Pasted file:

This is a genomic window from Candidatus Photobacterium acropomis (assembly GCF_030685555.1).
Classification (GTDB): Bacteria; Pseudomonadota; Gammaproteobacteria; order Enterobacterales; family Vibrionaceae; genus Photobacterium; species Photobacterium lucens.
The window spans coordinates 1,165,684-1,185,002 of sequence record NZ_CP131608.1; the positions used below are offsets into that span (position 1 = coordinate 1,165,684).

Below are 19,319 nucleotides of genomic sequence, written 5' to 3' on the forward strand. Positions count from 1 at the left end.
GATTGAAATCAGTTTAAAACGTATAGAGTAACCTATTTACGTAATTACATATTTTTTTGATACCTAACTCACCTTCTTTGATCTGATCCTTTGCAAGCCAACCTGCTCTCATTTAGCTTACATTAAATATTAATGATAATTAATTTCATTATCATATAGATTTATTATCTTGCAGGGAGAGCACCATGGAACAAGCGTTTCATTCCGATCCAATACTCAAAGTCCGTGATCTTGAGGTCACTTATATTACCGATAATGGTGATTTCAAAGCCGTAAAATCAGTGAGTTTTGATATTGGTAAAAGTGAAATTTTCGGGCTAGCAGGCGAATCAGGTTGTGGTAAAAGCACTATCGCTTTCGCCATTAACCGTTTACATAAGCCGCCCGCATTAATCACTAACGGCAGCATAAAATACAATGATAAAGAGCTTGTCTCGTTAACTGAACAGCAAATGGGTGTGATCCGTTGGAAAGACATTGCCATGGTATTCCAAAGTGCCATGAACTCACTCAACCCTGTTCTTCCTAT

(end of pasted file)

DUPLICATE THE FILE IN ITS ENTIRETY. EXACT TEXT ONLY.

This is a genomic window from Candidatus Photobacterium acropomis (assembly GCF_030685555.1).
Classification (GTDB): Bacteria; Pseudomonadota; Gammaproteobacteria; order Enterobacterales; family Vibrionaceae; genus Photobacterium; species Photobacterium lucens.
The window spans coordinates 1,165,684-1,185,002 of sequence record NZ_CP131608.1; the positions used below are offsets into that span (position 1 = coordinate 1,165,684).

Below are 19,319 nucleotides of genomic sequence, written 5' to 3' on the forward strand. Positions count from 1 at the left end.
GATTGAAATCAGTTTAAAACGTATAGAGTAACCTATTTACGTAATTACATATTTTTTTGATACCTAACTCACCTTCTTTGATCTGATCCTTTGCAAGCCAACCTGCTCTCATTTAGCTTACATTAAATATTAATGATAATTAATTTCATTATCATATAGATTTATTATCTTGCAGGGAGAGCACCATGGAACAAGCGTTTCATTCCGATCCAATACTCAAAGTCCGTGATCTTGAGGTCACTTATATTACCGATAATGGTGATTTCAAAGCCGTAAAATCAGTGAGTTTTGATATTGGTAAAAGTGAAATTTTCGGGCTAGCAGGCGAATCAGGTTGTGGTAAAAGCACTATCGCTTTCGCCATTAACCGTTTACATAAGCCGCCCGCATTAATCACTAACGGCAGCATAAAATACAATGATAAAGAGCTTGTCTCGTTAACTGAACAGCAAATGGGTGTGATCCGTTGGAAAGACATTGCCATGGTATTCCAAAGTGCCATGAACTCACTCAACCCTGTTCTTCCTAT